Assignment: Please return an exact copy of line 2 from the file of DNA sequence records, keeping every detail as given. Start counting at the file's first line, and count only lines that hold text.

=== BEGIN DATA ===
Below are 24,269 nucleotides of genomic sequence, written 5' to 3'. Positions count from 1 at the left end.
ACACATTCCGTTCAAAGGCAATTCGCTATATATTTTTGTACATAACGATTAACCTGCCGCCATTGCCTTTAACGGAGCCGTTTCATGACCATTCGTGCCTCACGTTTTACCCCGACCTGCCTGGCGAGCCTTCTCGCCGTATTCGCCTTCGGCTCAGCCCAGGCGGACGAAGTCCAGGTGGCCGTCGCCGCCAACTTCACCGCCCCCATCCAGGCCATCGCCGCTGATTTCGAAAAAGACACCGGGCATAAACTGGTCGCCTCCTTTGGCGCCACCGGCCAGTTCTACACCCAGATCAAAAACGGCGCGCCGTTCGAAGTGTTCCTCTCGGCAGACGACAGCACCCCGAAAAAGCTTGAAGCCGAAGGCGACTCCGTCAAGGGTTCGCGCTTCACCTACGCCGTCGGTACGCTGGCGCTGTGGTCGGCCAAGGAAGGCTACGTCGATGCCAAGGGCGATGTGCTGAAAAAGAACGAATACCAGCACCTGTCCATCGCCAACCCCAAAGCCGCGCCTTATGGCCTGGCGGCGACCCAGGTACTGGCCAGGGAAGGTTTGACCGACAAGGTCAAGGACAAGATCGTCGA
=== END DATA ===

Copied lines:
ACACATTCCGTTCAAAGGCAATTCGCTATATATTTTTGTACATAACGATTAACCTGCCGCCATTGCCTTTAACGGAGCCGTTTCATGACCATTCGTGCCTCACGTTTTACCCCGACCTGCCTGGCGAGCCTTCTCGCCGTATTCGCCTTCGGCTCAGCCCAGGCGGACGAAGTCCAGGTGGCCGTCGCCGCCAACTTCACCGCCCCCATCCAGGCCATCGCCGCTGATTTCGAAAAAGACACCGGGCATAAACTGGTCGCCTCCTTTGGCGCCACCGGCCAGTTCTACACCCAGATCAAAAACGGCGCGCCGTTCGAAGTGTTCCTCTCGGCAGACGACAGCACCCCGAAAAAGCTTGAAGCCGAAGGCGACTCCGTCAAGGGTTCGCGCTTCACCTACGCCGTCGGTACGCTGGCGCTGTGGTCGGCCAAGGAAGGCTACGTCGATGCCAAGGGCGATGTGCTGAAAAAGAACGAATACCAGCACCTGTCCATCGCCAACCCCAAAGCCGCGCCTTATGGCCTGGCGGCGACCCAGGTACTGGCCAGGGAAGGTTTGACCGACAAGGTCAAGGACAAGATCGTCGA